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“Class actions” – some ground rules April 23, 2020

Haselhurst v Toyota Motor Corporation Australia Ltd t/as Toyota Australia; Whisson v Subaru (Aust) Pty Ltd; Kularathne v Honda Australia Pty Ltd; Brewster v BMW Australia Ltd; Bond v Nissan Motor Co (Australia) Pty Ltd; Coates v Mazda Australia Pty Ltd; Dwyer v Volkswagen Group Australia Pty Ltd t/as Volkswagen Australia [2020] NSWCA 66 (22 April 2020)

1. An order which destroyed a person’s cause of action within the limitation period, without a hearing and with no guarantee that the person would necessarily know of the outcome or consequence of their failure to register, was not an order that was “necessary to ensure that justice is done in the proceedings” or “appropriate … to ensure that justice is done in the proceedings”: at [12].

BMW Australia Ltd v Brewster [2019] HCA 45;  (2019) 94 ALJR 51 at  [46], [70]; Earglow Pty Ltd v Newcrest Mining Ltd (2015) 230 FCR 469;  [2015] FCA 328 at  [33], discussed and applied. McGuirk v University of New South Wales [2010] NSWCA 104 at  [139], [144], discussed. Money Max Int Pty Ltd v QBE Insurance Group Ltd (2016) 245 FCR 191[2016] FCAFC 148 at  [161], not followed.

Per Payne JA, Bell P, Macfarlan, Leeming JJA and Emmett AJA agreeing:

2. The purpose and effect of order 16 was to effect a contingent extinguishment of unregistered Group Members’ rights of action against the respondents: at [59], [61].

3. Practical considerations may make it desirable to convert an “open” class to a “closed” or fully identified class of Group Members: at [67]. However, existing techniques that produce a class whose members may readily be identified allow those persons who had been Group Members but had ceased to continue to be Group Members to retain their rights to bring a claim against the defendant: at [75].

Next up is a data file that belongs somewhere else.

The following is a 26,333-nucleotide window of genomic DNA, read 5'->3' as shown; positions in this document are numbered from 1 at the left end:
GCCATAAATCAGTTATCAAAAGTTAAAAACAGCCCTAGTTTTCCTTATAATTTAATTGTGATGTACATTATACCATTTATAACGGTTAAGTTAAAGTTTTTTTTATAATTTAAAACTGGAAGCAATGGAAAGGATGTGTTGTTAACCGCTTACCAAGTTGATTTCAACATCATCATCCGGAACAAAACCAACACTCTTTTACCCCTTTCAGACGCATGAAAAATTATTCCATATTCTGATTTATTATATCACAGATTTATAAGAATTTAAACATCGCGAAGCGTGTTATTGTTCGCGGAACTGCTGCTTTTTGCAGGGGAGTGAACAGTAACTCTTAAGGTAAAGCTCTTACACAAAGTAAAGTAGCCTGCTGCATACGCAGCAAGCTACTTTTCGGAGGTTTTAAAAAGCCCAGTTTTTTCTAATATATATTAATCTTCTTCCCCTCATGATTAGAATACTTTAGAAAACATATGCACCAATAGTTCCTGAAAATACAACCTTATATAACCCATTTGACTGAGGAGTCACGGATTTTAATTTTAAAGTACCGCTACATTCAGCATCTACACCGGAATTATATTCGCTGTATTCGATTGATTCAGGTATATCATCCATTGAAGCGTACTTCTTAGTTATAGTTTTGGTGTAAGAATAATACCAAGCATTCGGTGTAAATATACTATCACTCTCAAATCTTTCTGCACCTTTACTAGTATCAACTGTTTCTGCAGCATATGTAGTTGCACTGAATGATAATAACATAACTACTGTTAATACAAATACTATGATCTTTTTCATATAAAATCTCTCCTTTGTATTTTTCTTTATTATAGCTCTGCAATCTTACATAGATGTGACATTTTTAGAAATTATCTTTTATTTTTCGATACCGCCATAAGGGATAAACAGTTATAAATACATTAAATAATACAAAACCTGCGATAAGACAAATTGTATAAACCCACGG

4. Matthews v SPI Electricity Pty Ltd (No 13) (2013) 39 VR 255;  [2013] VSC 17 is not authority for the proposition that there is power for the Supreme Court of New South Wales to make an order purporting to extinguish the rights of unregistered Group Members in advance of a mediation: at [93].

Matthews v SPI Electricity Pty Ltd (No 13) (2013) 39 VR 255;  [2013] VSC 17, not followed.

5. The construction of Part 10 of the Civil Liability Act preferred by the majority in BMW Australia Ltd v Brewster [2019] HCA 45;  (2019) 94 ALJR 51 is inconsistent with acceptance of the dicta in Melbourne City Investments Pty Ltd v Treasury Wine Estates Ltd (2017) 252 FCR 1;  [2017] FCAFC 98 at  [74]– [75]: at [99].

Melbourne City Investments Pty Ltd v Treasury Wine Estates Ltd (2017) 252 FCR 1;  [2017] FCAFC 98 at  [74]– [75], not followed. BMW Australia Ltd v Brewster [2019] HCA 45;  (2019) 94 ALJR 51, applied.

6. Section 183 of the Civil Procedure Act is not a source of power to do work beyond that done by the specific provisions which the text and structure of the legislation show the section was intended to supplement: at [106].

BMW Australia Ltd v Brewster [2019] HCA 45 at  [70][2019] HCA 45;  (2019) 94 ALJR 51, applied.

7. Section 183 of the Civil Procedure Act is not a source of power to extinguish Group Members rights before settlement of the proceedings (see s 173) or a judgment in the proceedings (see s 177): at [107].

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